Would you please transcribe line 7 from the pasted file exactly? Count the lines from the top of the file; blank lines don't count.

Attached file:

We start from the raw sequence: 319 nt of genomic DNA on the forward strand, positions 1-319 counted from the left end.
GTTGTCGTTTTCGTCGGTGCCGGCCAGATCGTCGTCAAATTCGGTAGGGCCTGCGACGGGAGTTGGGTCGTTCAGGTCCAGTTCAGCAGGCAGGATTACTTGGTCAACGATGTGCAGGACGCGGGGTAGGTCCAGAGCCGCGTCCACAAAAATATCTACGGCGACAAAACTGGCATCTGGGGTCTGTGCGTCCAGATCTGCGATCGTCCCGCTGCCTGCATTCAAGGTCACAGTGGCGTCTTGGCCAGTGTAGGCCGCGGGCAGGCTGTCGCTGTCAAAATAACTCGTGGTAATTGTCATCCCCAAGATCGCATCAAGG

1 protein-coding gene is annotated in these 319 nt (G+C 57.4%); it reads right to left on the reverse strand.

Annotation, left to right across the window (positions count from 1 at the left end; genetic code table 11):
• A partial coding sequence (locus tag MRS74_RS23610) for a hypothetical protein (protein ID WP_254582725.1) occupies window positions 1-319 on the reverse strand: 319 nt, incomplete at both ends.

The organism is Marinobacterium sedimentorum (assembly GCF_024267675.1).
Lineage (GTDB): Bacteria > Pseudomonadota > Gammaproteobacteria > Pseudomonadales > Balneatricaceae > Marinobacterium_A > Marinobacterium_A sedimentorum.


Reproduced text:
Lineage (GTDB): Bacteria > Pseudomonadota > Gammaproteobacteria > Pseudomonadales > Balneatricaceae > Marinobacterium_A > Marinobacterium_A sedimentorum.